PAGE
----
Graphite Test Work
Important observations in exploratory product development test work conducted as part of the PEA are summarized follow. Many are directly attributable to the STAX® characteristics.
- High conversion rates to spherical graphite were achieved (75% vs. 30 to 40% for Chinese graphites)
- Direct spheronization was possible as no jet milling of the purified graphite was required prior to the spheronization process
- The entire size distribution of the graphite feed could be used
- Residence time in the spheronizing mill (a high electricity consumer) was half that which has been experienced with conventional Chinese flake graphite and two thirds of the energy input was used
- The product was determined to be electrochemically stable and in the size range applicable to advanced lithium ion battery systems
- A streamlined mineral beneficiation process may be possible, producing graphite concentrate with less equipment and a higher proportion of the result being directed to CSG production
- A record Tap Density value (1.17 g/cm3) was measured with non-milled spheroidal flake (higher density means higher energy storage capabilities)
- Near theoretical performances in electrochemical properties were produced in battery tests with uncoated and coated spheronized STAX® graphite. Figure 8 summarizes the results of tests on coin cell batteries made with uncoated and coated STAX® graphite and presents the best results for each compared to tests with coin cells made with Chinese flake and top grade synthetic graphite.
Notes: 1. Carbons for Electrochemical Energy Storage and Conversion Systems (2010) 2. Lithium-Ion Batteries Science and Technologies (2009)
- The measure of comparison is discharge capacity, a measure of a battery’s energy storage capability once first charged. The best results with STAX® CSG achieved reversible discharge capacity as high as 370.1 Ah/kg - or 0.5% below the theoretical maximum possible. For uncoated CSG, the best result achieved the theoretical maximum of 372 AH/kg. In other tests with uncoated STAX® CSG, the first discharge capacities of most showed a deviation of just 1% from the theoretical maximum and the greatest deviation was 3%. In addition, all the STAX® tests performed demonstrated the ability to achieve the same or similar discharge capacities in repeated subsequent charging/discharging cycles.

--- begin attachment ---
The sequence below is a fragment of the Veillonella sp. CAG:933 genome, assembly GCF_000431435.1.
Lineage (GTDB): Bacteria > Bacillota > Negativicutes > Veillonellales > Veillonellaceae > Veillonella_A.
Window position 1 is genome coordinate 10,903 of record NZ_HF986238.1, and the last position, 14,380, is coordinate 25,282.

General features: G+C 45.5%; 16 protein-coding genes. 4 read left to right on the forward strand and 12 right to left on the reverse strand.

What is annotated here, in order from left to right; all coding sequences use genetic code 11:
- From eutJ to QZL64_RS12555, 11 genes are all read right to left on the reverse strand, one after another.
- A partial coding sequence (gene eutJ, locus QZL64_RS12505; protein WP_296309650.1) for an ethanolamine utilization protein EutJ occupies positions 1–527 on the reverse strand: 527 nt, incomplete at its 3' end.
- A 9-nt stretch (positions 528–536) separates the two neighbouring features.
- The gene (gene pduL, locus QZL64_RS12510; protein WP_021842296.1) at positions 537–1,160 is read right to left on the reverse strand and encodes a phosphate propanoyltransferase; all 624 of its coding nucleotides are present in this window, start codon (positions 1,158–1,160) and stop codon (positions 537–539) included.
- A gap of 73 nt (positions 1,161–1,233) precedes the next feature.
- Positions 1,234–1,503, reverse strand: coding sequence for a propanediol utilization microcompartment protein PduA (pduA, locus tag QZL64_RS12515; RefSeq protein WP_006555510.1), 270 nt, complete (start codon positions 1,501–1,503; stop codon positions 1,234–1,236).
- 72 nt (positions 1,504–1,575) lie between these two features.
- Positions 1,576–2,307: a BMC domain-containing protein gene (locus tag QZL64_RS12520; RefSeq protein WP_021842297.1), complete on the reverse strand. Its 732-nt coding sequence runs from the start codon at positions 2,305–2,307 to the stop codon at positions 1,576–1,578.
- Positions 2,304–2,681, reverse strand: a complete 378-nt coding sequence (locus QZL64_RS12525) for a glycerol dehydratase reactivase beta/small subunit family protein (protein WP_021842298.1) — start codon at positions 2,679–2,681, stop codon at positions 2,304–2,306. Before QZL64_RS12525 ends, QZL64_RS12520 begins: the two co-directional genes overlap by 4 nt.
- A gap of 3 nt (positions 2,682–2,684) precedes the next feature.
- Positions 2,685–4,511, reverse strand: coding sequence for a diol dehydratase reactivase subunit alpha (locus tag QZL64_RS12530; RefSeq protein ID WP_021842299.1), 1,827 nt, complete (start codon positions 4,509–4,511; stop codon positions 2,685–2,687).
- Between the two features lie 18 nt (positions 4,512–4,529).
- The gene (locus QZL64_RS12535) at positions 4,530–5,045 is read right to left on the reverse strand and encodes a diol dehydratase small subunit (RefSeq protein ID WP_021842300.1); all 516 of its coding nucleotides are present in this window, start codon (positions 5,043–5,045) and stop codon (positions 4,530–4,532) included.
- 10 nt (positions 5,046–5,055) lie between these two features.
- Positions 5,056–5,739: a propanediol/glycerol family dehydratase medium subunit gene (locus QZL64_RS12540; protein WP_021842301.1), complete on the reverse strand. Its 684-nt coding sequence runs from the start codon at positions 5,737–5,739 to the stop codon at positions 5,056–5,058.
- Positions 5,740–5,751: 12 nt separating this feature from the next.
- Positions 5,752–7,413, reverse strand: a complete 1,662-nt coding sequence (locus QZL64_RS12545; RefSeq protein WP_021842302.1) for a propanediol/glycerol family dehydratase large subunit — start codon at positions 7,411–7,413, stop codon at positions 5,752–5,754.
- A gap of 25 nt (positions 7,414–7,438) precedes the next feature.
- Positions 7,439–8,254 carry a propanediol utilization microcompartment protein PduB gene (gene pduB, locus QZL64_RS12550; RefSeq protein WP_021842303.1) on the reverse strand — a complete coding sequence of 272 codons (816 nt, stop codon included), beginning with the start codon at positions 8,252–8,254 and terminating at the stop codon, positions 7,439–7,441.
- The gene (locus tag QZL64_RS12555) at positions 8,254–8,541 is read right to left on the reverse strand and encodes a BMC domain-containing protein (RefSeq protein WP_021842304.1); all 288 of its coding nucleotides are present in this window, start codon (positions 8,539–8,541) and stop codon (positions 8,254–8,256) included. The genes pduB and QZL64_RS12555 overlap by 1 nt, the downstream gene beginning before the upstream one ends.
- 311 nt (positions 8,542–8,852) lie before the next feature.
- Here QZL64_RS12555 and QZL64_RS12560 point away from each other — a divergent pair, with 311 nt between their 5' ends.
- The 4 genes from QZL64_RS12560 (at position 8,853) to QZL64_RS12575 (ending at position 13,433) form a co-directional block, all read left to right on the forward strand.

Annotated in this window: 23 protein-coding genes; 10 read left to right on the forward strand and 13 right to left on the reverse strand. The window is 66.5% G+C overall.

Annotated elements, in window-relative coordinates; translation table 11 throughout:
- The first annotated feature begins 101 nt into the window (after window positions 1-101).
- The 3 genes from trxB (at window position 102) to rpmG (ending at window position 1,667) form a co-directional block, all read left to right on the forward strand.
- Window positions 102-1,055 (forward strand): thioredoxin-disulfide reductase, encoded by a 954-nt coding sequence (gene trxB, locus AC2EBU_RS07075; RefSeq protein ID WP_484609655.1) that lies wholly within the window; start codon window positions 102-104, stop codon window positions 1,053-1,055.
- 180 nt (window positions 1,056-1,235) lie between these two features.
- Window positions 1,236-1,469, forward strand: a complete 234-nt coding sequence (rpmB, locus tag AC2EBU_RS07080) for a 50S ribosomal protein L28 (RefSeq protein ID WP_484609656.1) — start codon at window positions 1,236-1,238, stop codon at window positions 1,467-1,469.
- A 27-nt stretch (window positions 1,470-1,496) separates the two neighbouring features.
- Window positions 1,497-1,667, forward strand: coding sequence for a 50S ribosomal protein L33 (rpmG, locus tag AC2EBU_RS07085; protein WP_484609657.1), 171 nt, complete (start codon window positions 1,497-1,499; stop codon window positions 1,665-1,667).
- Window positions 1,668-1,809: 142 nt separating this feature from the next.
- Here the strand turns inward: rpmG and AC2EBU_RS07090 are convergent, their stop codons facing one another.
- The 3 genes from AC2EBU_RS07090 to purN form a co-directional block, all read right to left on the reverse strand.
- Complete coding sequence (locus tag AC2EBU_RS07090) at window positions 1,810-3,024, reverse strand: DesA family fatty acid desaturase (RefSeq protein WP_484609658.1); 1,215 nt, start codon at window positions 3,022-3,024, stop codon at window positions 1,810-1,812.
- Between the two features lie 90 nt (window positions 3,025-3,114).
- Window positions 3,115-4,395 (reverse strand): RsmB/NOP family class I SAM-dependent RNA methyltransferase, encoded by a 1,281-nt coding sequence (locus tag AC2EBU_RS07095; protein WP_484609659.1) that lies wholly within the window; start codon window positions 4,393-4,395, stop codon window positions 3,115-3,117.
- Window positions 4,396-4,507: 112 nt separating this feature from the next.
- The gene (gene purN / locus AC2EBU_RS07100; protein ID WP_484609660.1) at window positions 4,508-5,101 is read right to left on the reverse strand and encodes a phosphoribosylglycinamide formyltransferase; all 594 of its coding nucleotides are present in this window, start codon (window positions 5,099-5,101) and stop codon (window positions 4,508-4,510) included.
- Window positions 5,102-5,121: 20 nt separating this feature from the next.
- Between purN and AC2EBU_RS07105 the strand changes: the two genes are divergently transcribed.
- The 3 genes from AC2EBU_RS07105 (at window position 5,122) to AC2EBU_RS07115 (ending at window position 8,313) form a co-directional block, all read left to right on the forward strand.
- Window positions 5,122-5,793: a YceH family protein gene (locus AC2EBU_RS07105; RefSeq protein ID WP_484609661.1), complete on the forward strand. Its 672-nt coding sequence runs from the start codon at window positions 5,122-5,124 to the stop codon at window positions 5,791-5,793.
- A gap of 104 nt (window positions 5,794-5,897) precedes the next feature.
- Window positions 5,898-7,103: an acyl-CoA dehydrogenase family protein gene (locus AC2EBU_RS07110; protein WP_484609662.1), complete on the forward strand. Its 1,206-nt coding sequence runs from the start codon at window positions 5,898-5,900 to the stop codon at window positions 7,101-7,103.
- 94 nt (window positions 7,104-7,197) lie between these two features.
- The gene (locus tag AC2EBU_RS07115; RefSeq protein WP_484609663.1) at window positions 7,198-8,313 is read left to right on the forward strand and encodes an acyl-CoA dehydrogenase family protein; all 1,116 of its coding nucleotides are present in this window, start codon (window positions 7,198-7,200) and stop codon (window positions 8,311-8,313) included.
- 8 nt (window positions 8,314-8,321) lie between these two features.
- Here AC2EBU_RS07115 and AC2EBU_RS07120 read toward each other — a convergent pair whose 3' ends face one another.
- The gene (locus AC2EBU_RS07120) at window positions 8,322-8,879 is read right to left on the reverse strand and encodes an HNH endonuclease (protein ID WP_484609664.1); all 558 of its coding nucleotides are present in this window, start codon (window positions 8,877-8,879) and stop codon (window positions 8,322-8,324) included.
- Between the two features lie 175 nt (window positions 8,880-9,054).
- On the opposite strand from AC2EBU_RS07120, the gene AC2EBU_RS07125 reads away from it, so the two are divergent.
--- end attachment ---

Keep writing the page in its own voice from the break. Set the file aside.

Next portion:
- The ability to reach and closely approach theoretical maximum discharge capacity and to consistently maintain high repeated values on cycling demonstrates the high performance potential of STAX® graphite. Coin cell 1220 successfully completed three charge/discharge cycles as seen in Figure 9, the second and third discharge curves show almost complete coincident overlap with the first discharge curve, attesting to repeatability in performance across subsequent charge/discharge cycles.
The Company recognizes that more research and development work is necessary to understand and quantify the significant features of STAX® graphite as well as assess its performance in commercial equipment for establishing purchase specifications. The unique morphologies of STAX® graphite may well turn out to be the major competitive advantage of Graphite One contributing to lower costs and superior performance.
Other Preliminary Test Work
Demonstration work on value-added graphite products using STAX® graphite conducted since the PEA was published is outlined below. The work was performed by Graphite One’s independent industrial partner (“IPP”) at an independent industrial laboratory using graphitic material from the Company’s Graphite Creek Property.
The technical content of this summary was reviewed and approved by Dr. Shane Beattie, the Company’s Chief Technology Officer at the time this information was released and a qualified person as defined by National Instrument 43-101.
Coated Spherical Graphite (CSPG) Test Work
A representative sample of spherical carbon coated graphite (“CSPG”) has been produced and submitted to a leading automotive manufacturer under a Non-Disclosure Agreement (NDA). Initial results are promising, and testing is ongoing.
The IPP’s electrochemical laboratory has assembled half and full battery cells with both carbon-coated and uncoated samples of spheronized STAX® material. The cells were subjected to short- and long- term cycling. Testing performed on these samples determined that STAX® material has high packing densities: > 1.0 g/cm3.
The half cells showed more than 170 stable charge discharge cycles (Figure 10). The reversible capacity on the first cycle was 357.7 mAh/g, and on the 170th cycle, 354.5 mAh/g.
These cycling results suggest a promising future for the use of STAX® graphite as anode active materials in rechargeable lithium-ion battery systems.
Graphite One has adopted an inverted purification flow sheet, where concentrate is purified at the beginning, the opposite of traditional graphite processing flow sheets. As a result, Graphite One plans to redirect all of the material which does not spheronize into other value-added applications. This ensures that nearly all of the concentrate material can be utilized and sold to available high-tech markets.